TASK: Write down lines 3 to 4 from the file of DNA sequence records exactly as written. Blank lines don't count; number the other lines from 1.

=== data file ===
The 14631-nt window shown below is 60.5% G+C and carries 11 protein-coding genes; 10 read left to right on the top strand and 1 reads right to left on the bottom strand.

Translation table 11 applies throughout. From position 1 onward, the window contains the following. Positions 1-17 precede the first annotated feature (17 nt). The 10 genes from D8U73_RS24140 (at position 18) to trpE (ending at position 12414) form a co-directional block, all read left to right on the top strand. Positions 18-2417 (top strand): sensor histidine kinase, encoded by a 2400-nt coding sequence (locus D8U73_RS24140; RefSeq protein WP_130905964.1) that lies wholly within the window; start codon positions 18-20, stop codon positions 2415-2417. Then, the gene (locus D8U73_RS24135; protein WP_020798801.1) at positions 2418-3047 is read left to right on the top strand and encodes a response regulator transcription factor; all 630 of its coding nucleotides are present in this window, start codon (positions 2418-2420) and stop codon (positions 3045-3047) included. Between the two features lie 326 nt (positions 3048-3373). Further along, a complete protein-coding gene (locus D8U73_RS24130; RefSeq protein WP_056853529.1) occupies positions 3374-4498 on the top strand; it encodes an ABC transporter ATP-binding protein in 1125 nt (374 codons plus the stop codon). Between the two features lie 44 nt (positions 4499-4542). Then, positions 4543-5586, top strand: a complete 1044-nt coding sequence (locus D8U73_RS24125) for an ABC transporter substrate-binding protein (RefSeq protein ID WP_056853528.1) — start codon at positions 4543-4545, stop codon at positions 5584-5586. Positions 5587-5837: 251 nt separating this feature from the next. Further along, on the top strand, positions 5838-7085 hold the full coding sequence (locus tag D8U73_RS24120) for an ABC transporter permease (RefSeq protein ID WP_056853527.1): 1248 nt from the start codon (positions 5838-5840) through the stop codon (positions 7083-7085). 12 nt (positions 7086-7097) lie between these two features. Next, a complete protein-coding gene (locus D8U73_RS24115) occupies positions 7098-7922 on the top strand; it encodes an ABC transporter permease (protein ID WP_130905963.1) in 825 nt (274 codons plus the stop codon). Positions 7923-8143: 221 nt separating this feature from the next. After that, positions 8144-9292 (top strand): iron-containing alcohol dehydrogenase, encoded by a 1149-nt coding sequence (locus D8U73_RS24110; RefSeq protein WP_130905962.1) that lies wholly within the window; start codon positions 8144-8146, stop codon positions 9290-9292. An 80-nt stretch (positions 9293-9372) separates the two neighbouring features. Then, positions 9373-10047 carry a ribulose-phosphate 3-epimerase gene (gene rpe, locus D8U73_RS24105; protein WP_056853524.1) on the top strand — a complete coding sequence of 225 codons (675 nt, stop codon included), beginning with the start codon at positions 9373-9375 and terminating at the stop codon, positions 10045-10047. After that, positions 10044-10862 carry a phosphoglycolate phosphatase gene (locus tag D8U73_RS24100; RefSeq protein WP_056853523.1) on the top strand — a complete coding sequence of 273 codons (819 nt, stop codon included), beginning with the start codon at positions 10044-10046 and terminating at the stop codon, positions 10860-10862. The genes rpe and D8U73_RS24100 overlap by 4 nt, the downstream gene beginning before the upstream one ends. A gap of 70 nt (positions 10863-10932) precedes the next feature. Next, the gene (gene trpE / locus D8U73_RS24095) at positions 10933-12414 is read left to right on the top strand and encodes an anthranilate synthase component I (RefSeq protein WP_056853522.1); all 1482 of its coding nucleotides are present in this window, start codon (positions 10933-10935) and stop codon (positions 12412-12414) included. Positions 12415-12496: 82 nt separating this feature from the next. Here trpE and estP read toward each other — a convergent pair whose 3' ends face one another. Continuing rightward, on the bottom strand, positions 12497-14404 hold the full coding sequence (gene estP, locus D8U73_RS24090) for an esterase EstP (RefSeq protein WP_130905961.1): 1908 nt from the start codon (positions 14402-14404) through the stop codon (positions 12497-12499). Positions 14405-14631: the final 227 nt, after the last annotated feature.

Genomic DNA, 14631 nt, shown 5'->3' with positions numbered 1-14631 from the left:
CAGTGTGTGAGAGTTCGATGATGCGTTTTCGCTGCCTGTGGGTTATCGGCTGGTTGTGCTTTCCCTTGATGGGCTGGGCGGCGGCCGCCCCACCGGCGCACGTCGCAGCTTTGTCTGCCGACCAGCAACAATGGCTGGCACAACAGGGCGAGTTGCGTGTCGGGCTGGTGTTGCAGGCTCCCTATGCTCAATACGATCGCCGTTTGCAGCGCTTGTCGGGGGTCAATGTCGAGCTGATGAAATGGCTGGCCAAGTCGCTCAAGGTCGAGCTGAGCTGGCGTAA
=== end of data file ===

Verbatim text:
Genomic DNA, 14631 nt, shown 5'->3' with positions numbered 1-14631 from the left:
CAGTGTGTGAGAGTTCGATGATGCGTTTTCGCTGCCTGTGGGTTATCGGCTGGTTGTGCTTTCCCTTGATGGGCTGGGCGGCGGCCGCCCCACCGGCGCACGTCGCAGCTTTGTCTGCCGACCAGCAACAATGGCTGGCACAACAGGGCGAGTTGCGTGTCGGGCTGGTGTTGCAGGCTCCCTATGCTCAATACGATCGCCGTTTGCAGCGCTTGTCGGGGGTCAATGTCGAGCTGATGAAATGGCTGGCCAAGTCGCTCAAGGTCGAGCTGAGCTGGCGTAA